Thursday, June 14, 2012

First Prove Yourself & Make Money -- Then You Can Go Avant - Garde

Sundrop Fuels was forced to learn a basic axiom of business: First create a reliable cash flow. Then you can branch out into more experimental areas.
The decision to use natural gas rather than solar heat reduces costs: in part due to recent low natural-gas prices, it's far cheaper to burn that fuel than to build a field of mirrors to concentrate sunlight. The natural gas, in addition to heating the gasifier, will also provide a source of extra hydrogen. The ratio of hydrogen and carbon in biomass isn't the same as in gasoline—the hydrogen from natural gas makes up the difference, increasing the fuel yield from biomass. The other option would be a reaction that uses carbon monoxide to produce hydrogen from water—but that would lower yields and force Sundrop to truck in more biomass. Switching to natural gas had another benefit. As with the decision to use conventional gasification technology, it has helped Sundrop finance its first plant. It attracted $155 million in funding from natural-gas producer Chesapeake Energy, which was seeking to fund technologies that would increase demand for natural gas. _TechnologyReview
It is relatively easy -- although expensive -- to turn woody biomass into gasoline, using high temperature gasification. Colorado solar startup Sundrop Fuels has a solar powered biomass gasification design for biomass-to-gasoline that could actually work, if they could only get the financing.

But getting a process to work, and making money, are two different things. Before Sundrop can prove its process works, it first has to do something to support itself long enough to provide proof of concept.

And so Sundrop is turning to natural gas to power its gasification process, hoping that the more conventional approach will generate mainstream financing which will then give them time to prove their "solar biomass gasification" approach.
Sundrop plans to start construction on the plant—which will have a 50-million-gallon capacity—later this year near Alexandria, Louisiana. It recently announced a partnership with Uhde Corporation of America, a partner of the German engineering firm ThyssenKrupp Uhde, to develop the detailed engineering plans for the plant. Uhde will also supply a gasifier that turns biomass into carbon monoxide and hydrogen, which can be converted with the help of catalysts into a variety of fuels.

Sundrop had planned to use its own proprietary gasification technology, which operates at high temperatures—over 1,200 ⁰C, or hundreds of degrees higher than some other gasifiers. The heat would be generated by concentrating sunlight, rather than by burning the biomass, the approach taken by other companies. Using heat from the sun would increase the amount of biomass that ends up as fuel, reducing the cost of transporting the bulky material. Operating at high temperatures would avoid the production of tars that can gum up equipment and interfere with later steps in the process.

Sundrop will continue to use high-temperature gasification to avoid tar production, but it will use a design from ThyssenKrupp that requires the introduction of oxygen. ThyssenKrupp's technology is more expensive than Sundrop's gasification technology, says Wayne Simmons, Sundrop's CEO, but it's commercially proven, which makes it easier for Sundrop to get loans to build a plant. Sundrop plans to prove its own technology by installing one of its gasifiers in the new plant, where it will be used to make about 10 percent of the plant's output. Sundrop plans to use its gasifier technology on a larger scale in future natural-gas-powered plants.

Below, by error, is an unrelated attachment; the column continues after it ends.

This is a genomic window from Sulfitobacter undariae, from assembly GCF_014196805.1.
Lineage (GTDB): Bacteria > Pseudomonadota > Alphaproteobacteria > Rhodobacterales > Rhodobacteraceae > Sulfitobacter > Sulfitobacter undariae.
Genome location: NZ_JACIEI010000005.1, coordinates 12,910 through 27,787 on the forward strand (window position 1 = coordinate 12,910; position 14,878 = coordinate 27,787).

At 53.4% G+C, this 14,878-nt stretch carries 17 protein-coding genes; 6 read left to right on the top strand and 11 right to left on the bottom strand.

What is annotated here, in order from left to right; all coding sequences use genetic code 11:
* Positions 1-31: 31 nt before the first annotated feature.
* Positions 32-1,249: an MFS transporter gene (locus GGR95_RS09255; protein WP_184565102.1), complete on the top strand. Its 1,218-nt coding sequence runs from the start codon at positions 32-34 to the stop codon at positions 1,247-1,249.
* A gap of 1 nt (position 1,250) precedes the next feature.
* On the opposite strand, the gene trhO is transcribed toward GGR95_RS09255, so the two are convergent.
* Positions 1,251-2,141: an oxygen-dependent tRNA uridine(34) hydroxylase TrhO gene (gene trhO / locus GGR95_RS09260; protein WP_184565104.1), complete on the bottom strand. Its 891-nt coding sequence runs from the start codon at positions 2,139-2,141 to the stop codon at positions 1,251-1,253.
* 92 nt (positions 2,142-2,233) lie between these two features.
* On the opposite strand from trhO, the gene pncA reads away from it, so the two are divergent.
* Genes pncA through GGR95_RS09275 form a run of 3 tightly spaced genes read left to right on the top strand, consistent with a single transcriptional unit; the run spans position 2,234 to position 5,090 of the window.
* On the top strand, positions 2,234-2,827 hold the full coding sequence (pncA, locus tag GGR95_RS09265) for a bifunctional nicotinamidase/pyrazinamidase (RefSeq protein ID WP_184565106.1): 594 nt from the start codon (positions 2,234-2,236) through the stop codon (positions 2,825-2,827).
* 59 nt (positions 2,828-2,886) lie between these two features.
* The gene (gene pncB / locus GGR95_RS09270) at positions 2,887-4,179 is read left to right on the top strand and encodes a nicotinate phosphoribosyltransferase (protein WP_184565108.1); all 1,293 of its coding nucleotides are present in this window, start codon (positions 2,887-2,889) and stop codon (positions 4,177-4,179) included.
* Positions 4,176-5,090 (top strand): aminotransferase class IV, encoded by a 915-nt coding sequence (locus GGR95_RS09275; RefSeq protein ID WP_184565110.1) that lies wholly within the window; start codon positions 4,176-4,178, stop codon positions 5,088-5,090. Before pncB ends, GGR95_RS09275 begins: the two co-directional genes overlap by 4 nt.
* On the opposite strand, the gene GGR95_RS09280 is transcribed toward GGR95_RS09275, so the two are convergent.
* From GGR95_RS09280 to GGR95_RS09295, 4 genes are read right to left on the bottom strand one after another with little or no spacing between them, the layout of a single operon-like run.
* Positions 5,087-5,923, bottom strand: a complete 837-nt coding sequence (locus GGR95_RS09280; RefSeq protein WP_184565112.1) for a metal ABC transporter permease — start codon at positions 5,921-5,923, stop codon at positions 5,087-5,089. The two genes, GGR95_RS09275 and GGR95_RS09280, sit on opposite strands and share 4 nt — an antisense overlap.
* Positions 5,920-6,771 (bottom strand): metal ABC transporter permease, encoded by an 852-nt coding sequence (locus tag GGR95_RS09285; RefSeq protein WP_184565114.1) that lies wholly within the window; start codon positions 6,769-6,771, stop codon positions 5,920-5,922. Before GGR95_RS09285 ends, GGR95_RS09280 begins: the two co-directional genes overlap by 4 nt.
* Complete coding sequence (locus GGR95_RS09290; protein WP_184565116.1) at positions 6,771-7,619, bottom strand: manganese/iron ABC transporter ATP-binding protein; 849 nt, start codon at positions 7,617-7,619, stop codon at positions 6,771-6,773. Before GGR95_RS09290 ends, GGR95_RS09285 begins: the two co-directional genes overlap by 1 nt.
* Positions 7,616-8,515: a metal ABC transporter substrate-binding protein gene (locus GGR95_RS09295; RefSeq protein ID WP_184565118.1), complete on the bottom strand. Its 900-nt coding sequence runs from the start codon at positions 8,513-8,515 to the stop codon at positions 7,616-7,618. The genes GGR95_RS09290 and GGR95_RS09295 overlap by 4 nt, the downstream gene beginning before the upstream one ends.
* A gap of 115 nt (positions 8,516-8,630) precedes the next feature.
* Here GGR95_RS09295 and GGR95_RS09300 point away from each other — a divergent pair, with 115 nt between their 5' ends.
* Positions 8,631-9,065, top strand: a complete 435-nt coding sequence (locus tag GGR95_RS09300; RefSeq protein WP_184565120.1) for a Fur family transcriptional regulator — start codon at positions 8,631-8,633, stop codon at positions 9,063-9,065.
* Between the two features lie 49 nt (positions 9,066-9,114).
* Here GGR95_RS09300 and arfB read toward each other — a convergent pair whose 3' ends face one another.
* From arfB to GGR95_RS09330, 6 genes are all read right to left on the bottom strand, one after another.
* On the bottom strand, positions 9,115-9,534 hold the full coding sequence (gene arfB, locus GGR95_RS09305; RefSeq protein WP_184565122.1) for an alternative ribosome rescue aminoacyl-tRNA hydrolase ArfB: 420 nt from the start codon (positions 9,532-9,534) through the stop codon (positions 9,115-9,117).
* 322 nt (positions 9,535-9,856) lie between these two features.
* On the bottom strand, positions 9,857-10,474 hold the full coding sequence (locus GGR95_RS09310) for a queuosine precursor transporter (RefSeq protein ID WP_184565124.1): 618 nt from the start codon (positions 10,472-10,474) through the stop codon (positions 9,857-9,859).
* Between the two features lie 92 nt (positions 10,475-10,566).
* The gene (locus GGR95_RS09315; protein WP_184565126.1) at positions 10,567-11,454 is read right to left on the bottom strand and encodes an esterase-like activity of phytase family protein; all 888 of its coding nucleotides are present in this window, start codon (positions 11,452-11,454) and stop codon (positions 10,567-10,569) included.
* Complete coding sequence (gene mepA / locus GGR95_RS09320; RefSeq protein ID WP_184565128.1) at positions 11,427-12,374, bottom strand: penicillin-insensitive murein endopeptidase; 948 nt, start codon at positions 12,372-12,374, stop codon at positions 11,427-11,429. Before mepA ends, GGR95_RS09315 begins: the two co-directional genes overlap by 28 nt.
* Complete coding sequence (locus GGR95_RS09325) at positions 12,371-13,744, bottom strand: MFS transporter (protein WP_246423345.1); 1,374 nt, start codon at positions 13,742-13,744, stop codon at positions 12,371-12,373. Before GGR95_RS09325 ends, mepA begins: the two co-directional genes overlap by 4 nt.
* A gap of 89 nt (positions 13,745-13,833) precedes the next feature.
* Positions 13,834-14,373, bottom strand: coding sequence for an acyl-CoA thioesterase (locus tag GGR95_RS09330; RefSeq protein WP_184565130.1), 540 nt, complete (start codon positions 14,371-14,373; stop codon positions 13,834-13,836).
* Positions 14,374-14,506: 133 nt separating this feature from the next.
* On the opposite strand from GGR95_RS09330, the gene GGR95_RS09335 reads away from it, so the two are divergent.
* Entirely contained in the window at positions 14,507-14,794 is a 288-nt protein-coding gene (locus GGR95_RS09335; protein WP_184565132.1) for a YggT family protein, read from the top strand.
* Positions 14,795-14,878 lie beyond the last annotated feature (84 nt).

_Technology Review

The problem with Sundrop's plan is its timing: Natural gas will not always be this cheap, and there is no guarantee that Sundrop will have perfected its solar gasification technology when gas prices rise.
When gas prices rise, there is at least an even chance the company will be stuck with rising operating costs, with no quick or sure way to recoup their losses soon enough to save the company.

Sundrop's bottom line depends upon the shifting sands of carbon politics. Sundrop needs government mandates, carbon credits, carbon taxes, government subsidies, and all the things that US President Obama promised he would bring to the market when he was first elected.

Let's be honest: It is probably cheaper at this time to turn natural gas into gasoline or diesel than to use natural gas to turn wood into gasoline or diesel. Sometime in the distant future, using solar heat to gasify wood, turning it into liquid fuels, may make sense.

It would be good to have such technology available should the need for it arise.

But the best form of high quality industrial process heat for large scale operations -- even when the sun doesn't shine -- is likely to be HTGRs (high temperature gas cooled nuclear reactors). 24 hour high temperature process heat, anywhere on the planet, any time of year, rain or shine.

The solar sentiment displayed by ventures such as Sundrop is completely understandable. But getting that sentiment to work out in dollars and cents is a very difficult proposition.

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Blogger Hell_Is_Like_Newark said...

Maybe Sundrop should partner with NuScale or Toshiba? A small nuclear power plant might give them the energy they need at the right (and very stable) price.

11:41 AM  

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